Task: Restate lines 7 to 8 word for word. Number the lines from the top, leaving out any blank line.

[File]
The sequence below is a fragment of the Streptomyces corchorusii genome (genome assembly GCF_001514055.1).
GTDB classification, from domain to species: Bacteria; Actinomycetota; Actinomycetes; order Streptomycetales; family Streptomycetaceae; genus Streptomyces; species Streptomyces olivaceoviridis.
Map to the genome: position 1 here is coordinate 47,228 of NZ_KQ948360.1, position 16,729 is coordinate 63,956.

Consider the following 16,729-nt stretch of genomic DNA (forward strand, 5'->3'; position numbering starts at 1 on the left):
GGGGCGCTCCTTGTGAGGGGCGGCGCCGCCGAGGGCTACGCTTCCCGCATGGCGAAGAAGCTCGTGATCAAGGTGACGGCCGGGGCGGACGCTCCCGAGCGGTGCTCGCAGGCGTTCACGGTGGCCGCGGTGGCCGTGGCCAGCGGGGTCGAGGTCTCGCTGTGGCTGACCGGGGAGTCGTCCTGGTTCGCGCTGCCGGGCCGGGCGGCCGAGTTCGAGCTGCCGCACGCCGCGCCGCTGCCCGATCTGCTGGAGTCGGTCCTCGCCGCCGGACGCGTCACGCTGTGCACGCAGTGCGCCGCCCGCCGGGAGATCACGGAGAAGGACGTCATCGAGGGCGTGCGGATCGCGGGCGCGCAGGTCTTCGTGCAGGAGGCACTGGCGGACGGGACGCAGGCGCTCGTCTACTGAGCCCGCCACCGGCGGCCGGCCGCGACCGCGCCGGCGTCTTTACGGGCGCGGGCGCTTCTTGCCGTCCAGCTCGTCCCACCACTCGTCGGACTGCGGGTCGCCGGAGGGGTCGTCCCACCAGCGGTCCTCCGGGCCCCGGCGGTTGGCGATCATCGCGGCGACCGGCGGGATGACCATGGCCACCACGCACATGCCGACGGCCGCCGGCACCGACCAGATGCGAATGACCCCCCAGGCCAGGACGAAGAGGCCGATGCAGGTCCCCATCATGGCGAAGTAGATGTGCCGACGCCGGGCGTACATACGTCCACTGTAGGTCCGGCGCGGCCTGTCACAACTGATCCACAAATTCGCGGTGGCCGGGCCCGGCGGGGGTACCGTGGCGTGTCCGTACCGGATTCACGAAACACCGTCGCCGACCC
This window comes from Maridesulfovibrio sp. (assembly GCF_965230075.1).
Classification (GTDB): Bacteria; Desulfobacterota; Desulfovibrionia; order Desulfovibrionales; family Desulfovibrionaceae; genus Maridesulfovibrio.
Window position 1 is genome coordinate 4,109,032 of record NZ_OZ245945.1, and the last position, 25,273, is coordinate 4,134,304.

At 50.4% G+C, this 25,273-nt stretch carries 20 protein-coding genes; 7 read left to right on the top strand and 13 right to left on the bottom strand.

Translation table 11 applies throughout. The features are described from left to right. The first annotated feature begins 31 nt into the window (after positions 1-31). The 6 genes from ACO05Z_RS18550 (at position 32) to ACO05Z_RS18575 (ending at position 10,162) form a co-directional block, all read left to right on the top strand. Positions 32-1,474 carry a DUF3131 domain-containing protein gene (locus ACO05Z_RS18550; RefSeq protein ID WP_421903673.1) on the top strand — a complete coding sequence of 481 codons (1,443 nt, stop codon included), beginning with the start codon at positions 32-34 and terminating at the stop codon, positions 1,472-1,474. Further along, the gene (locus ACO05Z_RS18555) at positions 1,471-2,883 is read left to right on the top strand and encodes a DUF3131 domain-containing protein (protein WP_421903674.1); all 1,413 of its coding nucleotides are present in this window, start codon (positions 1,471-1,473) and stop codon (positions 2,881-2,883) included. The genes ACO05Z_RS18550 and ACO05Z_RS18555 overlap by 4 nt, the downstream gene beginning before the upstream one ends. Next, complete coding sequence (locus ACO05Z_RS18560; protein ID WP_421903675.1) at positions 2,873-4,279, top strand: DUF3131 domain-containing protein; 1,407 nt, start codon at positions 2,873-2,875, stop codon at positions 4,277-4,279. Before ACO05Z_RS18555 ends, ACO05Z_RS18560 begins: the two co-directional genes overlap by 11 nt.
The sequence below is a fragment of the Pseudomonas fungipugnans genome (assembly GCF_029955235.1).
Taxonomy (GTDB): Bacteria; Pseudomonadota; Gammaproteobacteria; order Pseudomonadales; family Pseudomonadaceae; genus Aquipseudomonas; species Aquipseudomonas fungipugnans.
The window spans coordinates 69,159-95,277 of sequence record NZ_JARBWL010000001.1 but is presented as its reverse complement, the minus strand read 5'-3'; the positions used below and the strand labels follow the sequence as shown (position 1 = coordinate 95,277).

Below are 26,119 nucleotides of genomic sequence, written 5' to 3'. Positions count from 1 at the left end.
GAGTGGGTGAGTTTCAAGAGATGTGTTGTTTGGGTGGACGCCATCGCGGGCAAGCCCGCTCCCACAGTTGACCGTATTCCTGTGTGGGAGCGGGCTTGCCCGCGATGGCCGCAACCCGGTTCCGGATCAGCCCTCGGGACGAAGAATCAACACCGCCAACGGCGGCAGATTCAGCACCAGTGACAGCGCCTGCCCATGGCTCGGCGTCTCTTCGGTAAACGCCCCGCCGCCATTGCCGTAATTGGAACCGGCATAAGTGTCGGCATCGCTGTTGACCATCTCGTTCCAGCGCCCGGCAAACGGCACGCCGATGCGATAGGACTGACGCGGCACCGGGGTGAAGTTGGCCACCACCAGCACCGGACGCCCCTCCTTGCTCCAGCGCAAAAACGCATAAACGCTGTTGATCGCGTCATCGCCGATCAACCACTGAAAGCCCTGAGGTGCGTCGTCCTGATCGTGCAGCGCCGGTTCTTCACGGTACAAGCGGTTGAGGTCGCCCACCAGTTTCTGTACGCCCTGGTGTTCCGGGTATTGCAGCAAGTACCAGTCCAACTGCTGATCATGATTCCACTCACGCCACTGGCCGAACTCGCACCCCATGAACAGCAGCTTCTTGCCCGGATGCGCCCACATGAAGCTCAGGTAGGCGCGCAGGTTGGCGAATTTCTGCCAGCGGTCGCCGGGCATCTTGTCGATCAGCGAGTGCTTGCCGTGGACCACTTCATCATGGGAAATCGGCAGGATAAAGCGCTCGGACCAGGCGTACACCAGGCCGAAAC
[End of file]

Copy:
Classification (GTDB): Bacteria; Desulfobacterota; Desulfovibrionia; order Desulfovibrionales; family Desulfovibrionaceae; genus Maridesulfovibrio.
Window position 1 is genome coordinate 4,109,032 of record NZ_OZ245945.1, and the last position, 25,273, is coordinate 4,134,304.